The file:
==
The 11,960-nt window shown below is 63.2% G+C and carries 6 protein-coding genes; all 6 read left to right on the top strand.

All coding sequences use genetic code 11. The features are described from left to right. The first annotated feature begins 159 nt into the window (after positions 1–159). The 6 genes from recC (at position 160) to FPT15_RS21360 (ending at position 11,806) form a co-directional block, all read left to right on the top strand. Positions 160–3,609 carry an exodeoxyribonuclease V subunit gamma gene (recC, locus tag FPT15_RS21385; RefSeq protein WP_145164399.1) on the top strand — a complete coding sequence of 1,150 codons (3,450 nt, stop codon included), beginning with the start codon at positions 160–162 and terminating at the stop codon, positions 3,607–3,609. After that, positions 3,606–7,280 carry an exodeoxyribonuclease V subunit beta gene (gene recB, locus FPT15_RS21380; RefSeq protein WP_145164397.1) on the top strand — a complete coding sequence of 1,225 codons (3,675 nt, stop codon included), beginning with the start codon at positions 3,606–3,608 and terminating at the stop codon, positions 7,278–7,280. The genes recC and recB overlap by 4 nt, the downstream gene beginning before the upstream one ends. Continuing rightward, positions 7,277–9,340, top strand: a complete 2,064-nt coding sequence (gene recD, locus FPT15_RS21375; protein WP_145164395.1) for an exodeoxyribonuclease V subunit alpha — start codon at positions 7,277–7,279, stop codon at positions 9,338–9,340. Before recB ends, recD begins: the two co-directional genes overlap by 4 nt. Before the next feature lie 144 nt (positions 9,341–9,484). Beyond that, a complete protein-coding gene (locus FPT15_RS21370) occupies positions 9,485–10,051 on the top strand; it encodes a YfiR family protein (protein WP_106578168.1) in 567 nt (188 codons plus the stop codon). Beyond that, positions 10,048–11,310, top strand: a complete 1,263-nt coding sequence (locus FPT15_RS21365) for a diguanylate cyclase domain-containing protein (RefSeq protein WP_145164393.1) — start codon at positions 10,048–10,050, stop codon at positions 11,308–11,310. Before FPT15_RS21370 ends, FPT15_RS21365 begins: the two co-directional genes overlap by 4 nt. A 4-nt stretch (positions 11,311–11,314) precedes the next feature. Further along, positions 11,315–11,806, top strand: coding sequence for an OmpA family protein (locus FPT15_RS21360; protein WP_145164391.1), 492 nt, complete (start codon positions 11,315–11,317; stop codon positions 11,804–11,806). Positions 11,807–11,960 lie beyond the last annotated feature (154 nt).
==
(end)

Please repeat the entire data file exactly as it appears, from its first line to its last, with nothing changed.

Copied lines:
The 11,960-nt window shown below is 63.2% G+C and carries 6 protein-coding genes; all 6 read left to right on the top strand.

All coding sequences use genetic code 11. The features are described from left to right. The first annotated feature begins 159 nt into the window (after positions 1–159). The 6 genes from recC (at position 160) to FPT15_RS21360 (ending at position 11,806) form a co-directional block, all read left to right on the top strand. Positions 160–3,609 carry an exodeoxyribonuclease V subunit gamma gene (recC, locus tag FPT15_RS21385; RefSeq protein WP_145164399.1) on the top strand — a complete coding sequence of 1,150 codons (3,450 nt, stop codon included), beginning with the start codon at positions 160–162 and terminating at the stop codon, positions 3,607–3,609. After that, positions 3,606–7,280 carry an exodeoxyribonuclease V subunit beta gene (gene recB, locus FPT15_RS21380; RefSeq protein WP_145164397.1) on the top strand — a complete coding sequence of 1,225 codons (3,675 nt, stop codon included), beginning with the start codon at positions 3,606–3,608 and terminating at the stop codon, positions 7,278–7,280. The genes recC and recB overlap by 4 nt, the downstream gene beginning before the upstream one ends. Continuing rightward, positions 7,277–9,340, top strand: a complete 2,064-nt coding sequence (gene recD, locus FPT15_RS21375; protein WP_145164395.1) for an exodeoxyribonuclease V subunit alpha — start codon at positions 7,277–7,279, stop codon at positions 9,338–9,340. Before recB ends, recD begins: the two co-directional genes overlap by 4 nt. Before the next feature lie 144 nt (positions 9,341–9,484). Beyond that, a complete protein-coding gene (locus FPT15_RS21370) occupies positions 9,485–10,051 on the top strand; it encodes a YfiR family protein (protein WP_106578168.1) in 567 nt (188 codons plus the stop codon). Beyond that, positions 10,048–11,310, top strand: a complete 1,263-nt coding sequence (locus FPT15_RS21365) for a diguanylate cyclase domain-containing protein (RefSeq protein WP_145164393.1) — start codon at positions 10,048–10,050, stop codon at positions 11,308–11,310. Before FPT15_RS21370 ends, FPT15_RS21365 begins: the two co-directional genes overlap by 4 nt. A 4-nt stretch (positions 11,311–11,314) precedes the next feature. Further along, positions 11,315–11,806, top strand: coding sequence for an OmpA family protein (locus FPT15_RS21360; protein WP_145164391.1), 492 nt, complete (start codon positions 11,315–11,317; stop codon positions 11,804–11,806). Positions 11,807–11,960 lie beyond the last annotated feature (154 nt).